Don't Be Ashamed of Shame

Have you seen Dr. Brene’ Brown’s TED talk on shame? Dr. Brown gained notoriety last year by talking publicly about the power of vulnerability at a TED conference. She talks about vulnerability as one of the keys to living a wholehearted life. Even she was blown away by the reaction to her talk; over 5 million people have watched it on YouTube. Dr. Brown started the ball rolling with that talk, and then she opened up about the thing nobody wants to talk about: shame.


It just so happens that I’ve been working with shame for my entire life. Now, that’s not really all that special: shame affects every single one of us. Professionally, I’ve been working with how shame affects people for over a decade. I didn’t call it shame; I’ve been calling it “shadow work.” But it’s essentially the same thing: the shadow is the part of the subconscious mind where all the traits we think are bad (read: shameful) live. When you don’t acknowledge the shadow, it wreaks havoc on your life. Unacknowledged shame keeps you disempowered in love, work, parenting, and in health and body image. None of us are immune from the debilitating effects of shame.


I’ve learned a few things about shame over the years that I’d like to share with you. My hope is that in understanding how shame tries to keep you small, you’ll be able to counteract its impact and stretch outside of your comfort zone. All the best things in life happen just beyond the edge of your comfort zone. In my experience, it’s well worth the risk.


1. Shame keeps you in the core wound. Whatever flavor your core wound is-- whether it’s that you feel unworthy, unlovable, nobody understands you, or you don’t matter, shame and fear are the chains that bind you to your wound. Every time you try to heal the core wound, your Inner Critic throws shame daggers at you. It tells you stories about how nobody will love you if they knew what you are really like; better to protect yourself by not letting anyone get too close. It’s not true, but we’re too cowed by shame to look around and recognize the lies.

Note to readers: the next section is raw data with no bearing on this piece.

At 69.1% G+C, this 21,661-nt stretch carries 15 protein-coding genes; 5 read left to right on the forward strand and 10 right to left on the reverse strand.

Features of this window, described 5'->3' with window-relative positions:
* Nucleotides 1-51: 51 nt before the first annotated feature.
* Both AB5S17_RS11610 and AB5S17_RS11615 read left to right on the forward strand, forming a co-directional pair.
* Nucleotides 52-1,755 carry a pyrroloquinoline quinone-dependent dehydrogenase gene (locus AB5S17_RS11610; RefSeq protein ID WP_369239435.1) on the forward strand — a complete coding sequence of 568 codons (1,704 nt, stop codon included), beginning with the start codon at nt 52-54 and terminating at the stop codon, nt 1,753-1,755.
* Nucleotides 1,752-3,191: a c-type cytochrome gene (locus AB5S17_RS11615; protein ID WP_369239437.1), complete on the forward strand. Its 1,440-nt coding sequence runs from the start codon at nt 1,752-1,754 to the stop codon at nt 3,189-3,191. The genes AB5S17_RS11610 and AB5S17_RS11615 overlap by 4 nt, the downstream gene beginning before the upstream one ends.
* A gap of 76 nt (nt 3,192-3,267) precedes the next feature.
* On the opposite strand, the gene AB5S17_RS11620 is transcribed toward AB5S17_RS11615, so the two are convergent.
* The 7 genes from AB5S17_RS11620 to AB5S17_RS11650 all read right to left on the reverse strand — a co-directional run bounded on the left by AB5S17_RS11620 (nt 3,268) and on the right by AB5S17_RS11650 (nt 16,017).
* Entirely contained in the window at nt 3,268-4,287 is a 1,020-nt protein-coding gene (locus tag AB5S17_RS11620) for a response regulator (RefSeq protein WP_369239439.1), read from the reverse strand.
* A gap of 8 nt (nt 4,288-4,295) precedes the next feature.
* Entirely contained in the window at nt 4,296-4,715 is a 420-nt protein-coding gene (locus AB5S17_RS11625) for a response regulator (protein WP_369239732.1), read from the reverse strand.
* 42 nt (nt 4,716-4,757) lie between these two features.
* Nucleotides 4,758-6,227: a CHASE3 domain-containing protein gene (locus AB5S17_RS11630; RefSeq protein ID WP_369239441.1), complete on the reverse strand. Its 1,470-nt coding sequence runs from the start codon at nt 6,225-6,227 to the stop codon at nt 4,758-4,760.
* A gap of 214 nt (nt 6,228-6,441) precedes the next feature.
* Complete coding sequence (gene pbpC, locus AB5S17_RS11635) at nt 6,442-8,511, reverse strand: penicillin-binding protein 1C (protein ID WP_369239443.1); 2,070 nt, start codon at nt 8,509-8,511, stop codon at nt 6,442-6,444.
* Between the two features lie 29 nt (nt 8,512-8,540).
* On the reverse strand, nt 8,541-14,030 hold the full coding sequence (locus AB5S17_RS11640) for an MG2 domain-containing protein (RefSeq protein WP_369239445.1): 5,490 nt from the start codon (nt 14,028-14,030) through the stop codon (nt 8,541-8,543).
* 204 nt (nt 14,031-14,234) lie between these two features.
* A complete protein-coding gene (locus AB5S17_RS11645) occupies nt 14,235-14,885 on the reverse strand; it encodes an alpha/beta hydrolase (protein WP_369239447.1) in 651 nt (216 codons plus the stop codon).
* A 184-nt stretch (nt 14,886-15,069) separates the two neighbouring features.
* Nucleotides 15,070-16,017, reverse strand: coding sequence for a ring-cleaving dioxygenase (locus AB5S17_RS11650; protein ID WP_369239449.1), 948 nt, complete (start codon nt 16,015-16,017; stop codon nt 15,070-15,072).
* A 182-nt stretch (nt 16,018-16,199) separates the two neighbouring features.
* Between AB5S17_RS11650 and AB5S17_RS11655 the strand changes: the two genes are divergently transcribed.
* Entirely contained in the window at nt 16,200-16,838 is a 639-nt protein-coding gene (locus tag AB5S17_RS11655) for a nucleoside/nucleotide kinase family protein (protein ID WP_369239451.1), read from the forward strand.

2. Perfectionism is the biggest lie shame uses to keep you from even trying to break free of your core wound. If you can’t be perfect, don’t even bother trying. You’ll never be any good, shame tells you. Don’t believe it. Instead, try this mantra, “Done is better than perfect.” I’ve been using it myself all year, and my business is having its best year on record. Yes, I cringe sometimes at putting out an imperfect product or blog, but then I say, “Done is better than perfect.”


3. Forgiveness is the key to releasing the shame. Forgiveness frees you. It’s not an easy process, but it is incredibly powerful. I’ve learned to keep putting aside judgmental thoughts by saying to my Inner Critic, “Thanks for your opinion, but I’m not on trial right now. I’m just trying to understand this pattern.” I know that everything we do makes sense from the perspective of the part of our subconscious mind that wants us to do/not do the things we do. For example, an Inner Child who’s afraid of getting hurt again (like in 2nd grade when her best friend turned on her) is not likely to let anyone get close to her. The root of pushing people away is shame that she’s not worthy of true friendship. Of course you can forgive the pattern when you see the underlying cause. When you forgive the pattern, you forgive yourself and free yourself from shame.


Changing a long standing pattern requires a commitment to creating a new pattern. You have to consciously choose to change, and you have to allow yourself to be truly seen by those close to you. It will make you feel terribly vulnerable. And there is a tremendous power in vulnerability, as Dr. Brown reminds us. Is it scary to be this vulnerable? You betcha. But it’s authentic, and I choose authentic and scary over shame and “safety.” Will you join me?


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